Roelof van Dijk and Jeremiah Shamess provide an investment market overview for Q1 2021, discussing factors impacting the market; sales volumes and pricing; how different asset classes are faring amidst the state of the market and economy; and anticipated effects of the upcoming inclusionary zoning policy change in the Greater Toronto Area.
The residential sector led the way in volume. Industrial and multifamily saw significant upticks and so did, surprisingly, retail. Roelof and Jeremiah tackle the question: “Why is 2021 so aggressive in terms of volume and velocity?” Delving into the “big plays” transpiring in the market, Roelof and Jeremiah talk about the purchases private buyers are making, the driving factors behind these moves, as well as what’s next for this segment that accounts for “over 60% of transactions in the GTA on any given year”. Likewise, they discuss foreign investment into commercial real estate, 32.8% of which flows into the GTA.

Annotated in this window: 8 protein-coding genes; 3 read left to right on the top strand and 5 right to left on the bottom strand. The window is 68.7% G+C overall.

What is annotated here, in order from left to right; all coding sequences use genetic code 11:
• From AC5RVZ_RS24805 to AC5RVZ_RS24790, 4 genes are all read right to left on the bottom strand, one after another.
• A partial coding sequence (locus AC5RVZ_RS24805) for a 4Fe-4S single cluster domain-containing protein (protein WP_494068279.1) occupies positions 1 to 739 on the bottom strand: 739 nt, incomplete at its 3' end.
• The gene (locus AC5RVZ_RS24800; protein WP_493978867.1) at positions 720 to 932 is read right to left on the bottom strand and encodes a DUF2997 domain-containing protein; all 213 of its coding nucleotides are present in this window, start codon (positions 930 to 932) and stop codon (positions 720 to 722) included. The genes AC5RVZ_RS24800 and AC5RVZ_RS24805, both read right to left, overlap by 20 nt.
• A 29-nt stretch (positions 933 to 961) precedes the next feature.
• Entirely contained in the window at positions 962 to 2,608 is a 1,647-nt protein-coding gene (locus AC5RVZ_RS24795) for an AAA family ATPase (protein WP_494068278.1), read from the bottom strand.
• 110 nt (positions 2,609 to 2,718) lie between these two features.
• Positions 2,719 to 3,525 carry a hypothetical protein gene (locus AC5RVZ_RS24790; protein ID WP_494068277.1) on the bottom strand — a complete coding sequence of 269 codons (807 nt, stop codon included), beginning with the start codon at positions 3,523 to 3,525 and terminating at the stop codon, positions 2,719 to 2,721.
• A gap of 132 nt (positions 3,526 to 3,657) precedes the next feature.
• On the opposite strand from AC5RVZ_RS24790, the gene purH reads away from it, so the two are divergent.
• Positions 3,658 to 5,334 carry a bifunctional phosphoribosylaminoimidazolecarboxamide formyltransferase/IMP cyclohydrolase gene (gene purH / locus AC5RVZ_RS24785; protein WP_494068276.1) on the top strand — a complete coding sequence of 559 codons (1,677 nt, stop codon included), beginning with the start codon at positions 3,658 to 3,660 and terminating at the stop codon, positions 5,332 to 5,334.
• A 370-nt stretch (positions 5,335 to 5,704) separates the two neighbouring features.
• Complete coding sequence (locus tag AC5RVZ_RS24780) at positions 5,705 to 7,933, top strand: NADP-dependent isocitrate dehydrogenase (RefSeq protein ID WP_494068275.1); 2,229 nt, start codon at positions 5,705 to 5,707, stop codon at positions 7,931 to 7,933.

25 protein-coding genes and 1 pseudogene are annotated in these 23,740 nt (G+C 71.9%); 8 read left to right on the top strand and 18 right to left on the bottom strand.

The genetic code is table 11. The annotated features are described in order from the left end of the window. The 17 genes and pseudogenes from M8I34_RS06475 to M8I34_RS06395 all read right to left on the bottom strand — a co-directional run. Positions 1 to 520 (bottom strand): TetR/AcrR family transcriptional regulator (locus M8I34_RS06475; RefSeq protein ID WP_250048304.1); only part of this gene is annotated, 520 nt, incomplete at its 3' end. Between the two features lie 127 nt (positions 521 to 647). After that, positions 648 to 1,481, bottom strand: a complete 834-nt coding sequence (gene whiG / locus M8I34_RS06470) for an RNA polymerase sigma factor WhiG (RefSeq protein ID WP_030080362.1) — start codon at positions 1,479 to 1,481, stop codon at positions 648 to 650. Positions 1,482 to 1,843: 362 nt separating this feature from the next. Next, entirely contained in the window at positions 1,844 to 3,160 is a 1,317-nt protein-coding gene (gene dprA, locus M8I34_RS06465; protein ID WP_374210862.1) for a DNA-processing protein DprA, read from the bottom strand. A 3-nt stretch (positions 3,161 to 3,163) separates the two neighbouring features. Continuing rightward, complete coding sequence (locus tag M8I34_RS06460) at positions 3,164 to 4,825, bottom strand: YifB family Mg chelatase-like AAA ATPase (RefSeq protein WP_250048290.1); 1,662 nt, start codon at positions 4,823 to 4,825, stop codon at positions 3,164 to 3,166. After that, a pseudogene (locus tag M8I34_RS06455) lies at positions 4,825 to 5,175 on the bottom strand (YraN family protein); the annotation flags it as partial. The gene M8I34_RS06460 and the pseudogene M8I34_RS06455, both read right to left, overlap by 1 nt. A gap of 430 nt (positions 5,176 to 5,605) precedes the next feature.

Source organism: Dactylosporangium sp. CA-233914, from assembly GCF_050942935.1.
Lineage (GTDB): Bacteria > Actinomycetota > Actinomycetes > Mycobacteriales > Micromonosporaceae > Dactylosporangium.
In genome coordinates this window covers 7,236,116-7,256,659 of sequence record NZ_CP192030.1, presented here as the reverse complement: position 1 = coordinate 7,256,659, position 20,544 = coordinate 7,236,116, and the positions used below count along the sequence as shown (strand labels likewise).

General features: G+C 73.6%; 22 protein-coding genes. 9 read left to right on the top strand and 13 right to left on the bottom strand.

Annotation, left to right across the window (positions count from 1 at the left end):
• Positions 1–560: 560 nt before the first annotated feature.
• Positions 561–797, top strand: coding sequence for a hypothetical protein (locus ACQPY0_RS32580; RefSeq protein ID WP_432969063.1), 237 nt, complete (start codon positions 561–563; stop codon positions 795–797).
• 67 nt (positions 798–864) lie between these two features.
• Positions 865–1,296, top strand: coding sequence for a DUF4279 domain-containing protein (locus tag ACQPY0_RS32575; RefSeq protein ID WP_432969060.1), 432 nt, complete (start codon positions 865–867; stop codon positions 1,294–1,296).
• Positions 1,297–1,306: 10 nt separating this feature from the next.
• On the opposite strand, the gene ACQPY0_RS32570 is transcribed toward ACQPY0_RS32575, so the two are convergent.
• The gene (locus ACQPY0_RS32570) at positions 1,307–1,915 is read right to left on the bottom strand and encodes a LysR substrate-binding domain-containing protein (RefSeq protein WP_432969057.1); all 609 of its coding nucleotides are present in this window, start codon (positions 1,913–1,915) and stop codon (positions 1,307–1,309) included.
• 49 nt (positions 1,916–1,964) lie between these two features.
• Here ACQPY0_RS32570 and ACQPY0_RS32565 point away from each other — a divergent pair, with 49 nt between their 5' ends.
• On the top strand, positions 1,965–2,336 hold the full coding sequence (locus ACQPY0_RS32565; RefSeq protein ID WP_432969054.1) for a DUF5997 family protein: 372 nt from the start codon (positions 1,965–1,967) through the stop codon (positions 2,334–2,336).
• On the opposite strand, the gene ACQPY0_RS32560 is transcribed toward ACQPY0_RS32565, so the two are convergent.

Why is this region so attractive to foreign investors? Will this trend continue? A conversation on the investment market is not complete without the mention of yield (a major driver of commercial real estate investment in Canada), cap rates (“Most people are looking at the Toronto area's fairly low cap rates.”), risk in each asset class (“The age-old sentiment ‘location is everything’ continues to prove right.”) and interest rates (which “will remain at least relatively flat in the near future”). Roelof and Jeremiah also cover the effect of immigration (or the lack thereof) on the GTA, and the market outlook once immigration resumes. Juxtaposing the positive with the negative, the experts speak about distressed assets. With the vaccine rollout and businesses and consumers resuming activity, they expect to see the number of challenged properties decrease.
Roelof and Jeremiah round out their conversation with key takeaways for 2021, including what to watch for in the multifamily sector, how e-commerce will continue to drive demand in the industrial asset class, and the enduring need for office space.
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